You Can Lead a Child to Food, But ...

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Well, the early results of Jamie Oliver's experiment at reforming school lunch are getting some attention—because they have been so dismal. When given a choice, the kids in Huntington, West Virginia, prefer chicken nuggets, breakfast pizza, and fries to his Food Revolution, by a wide margin, according to a West Virginia University study (click here for a PDF).

As a result, school meal purchases declined, as did milk, which Oliver had switched to plain skim from chocolate and strawberry.

Having a six-year-old daughter, I have some thoughts about these results. I pity the star chef, because in a culture of snacks and fried foods, it's hard to introduce anything that is remotely healthy—and then get kids to choose it—in a few weeks.

We have veggies and/or fruit at every meal and eat a wide range of foods, such as legumes, pasta, and whole grains, along with fish and meat. But if my daughter is given a choice, salty crackers, cured meats, olives, and pickles always win the day. None of those are objectionable in moderation, but that can be a difficult concept for a six-year-old. And given a choice, my daughter will always pick my homemade baguette over a whole-grain loaf, which is why I don't make baguettes so often. Sugary flavored milk is not an issue, because it's not a choice. Never has been.

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West Virginia University

And that's the key. Like Michelle Obama, who declared French fries her favorite food, nearly anyone will make the choice of fried, salty, fatty if he or she doesn't think about it. Kids in particular tend to choose what is familiar. It's not easy to get them to try new things, especially if they are brown or green.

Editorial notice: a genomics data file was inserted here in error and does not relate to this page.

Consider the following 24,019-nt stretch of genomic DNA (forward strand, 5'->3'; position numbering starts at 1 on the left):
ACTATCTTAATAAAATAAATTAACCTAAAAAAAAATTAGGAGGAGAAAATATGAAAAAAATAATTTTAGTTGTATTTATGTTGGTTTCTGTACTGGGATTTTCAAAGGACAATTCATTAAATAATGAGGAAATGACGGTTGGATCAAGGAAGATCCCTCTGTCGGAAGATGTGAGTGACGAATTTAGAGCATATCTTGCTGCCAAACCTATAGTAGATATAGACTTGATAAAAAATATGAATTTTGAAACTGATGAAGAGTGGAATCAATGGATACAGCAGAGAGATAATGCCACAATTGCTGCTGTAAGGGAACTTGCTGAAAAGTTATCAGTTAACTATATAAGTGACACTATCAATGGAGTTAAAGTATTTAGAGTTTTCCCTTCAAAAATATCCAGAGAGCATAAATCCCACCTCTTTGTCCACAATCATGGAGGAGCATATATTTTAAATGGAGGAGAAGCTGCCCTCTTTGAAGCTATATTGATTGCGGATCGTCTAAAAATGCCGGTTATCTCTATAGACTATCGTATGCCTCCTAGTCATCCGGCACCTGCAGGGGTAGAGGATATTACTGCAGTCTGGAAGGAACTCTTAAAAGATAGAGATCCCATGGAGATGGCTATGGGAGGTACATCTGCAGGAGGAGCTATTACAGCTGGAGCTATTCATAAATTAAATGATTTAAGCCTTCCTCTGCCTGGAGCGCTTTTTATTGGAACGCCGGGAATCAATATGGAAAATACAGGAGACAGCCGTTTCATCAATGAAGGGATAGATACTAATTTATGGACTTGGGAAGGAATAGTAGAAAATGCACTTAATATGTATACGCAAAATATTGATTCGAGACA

But if you feed kids a wide range of foods, repeatedly, they will eat them, especially if they don't have a choice. Exposing kids to foods at an early age also helps. (Oliver introduced new foods to 60 percent of the kids at the school.) Our daughter favors broccoli and salad over meat because we routinely eat those foods. She has never liked cheese (ever), which opens her to a lot of options outside the usual kid universe of pizza and mac 'n' cheese.

And here's a plug for school gardens. Last year, we planted lettuce from seed with my daughter's kindergarten class. The class nurtured the plants indoors, transplanted them to the garden, watched them grow over several weeks, and then harvested the full heads.

And guess what? When it came time for the kids to eat the salad they grew, they did—even those who had an aversion to the stuff. Planting changed the story, which changed the meal.

But I commiserate with Oliver. He's trying to change ingrained habits and tastes in a few weeks. The odds clearly aren't in his favor—at least not yet:

"Three to four months is not enough time to see if this program is going to be successful," says principal Patrick O'Neal, who has embraced healthier eating, dines with the children and has shed 20 pounds since October.

"I think it's a spark to start a bigger fire," O'Neal says. "I don't see it as a failure, and I don't see it as a true success yet. It's going to take some time for it to ignite nationwide."

Do you have tips on how to get kids to eat good food?

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Samuel Fromartz is a Washington-based writer focusing on food, the environment, and business. He is the author of Organic, Inc.: Natural Foods and How They Grew and is currently working on a book about bakers and bread.

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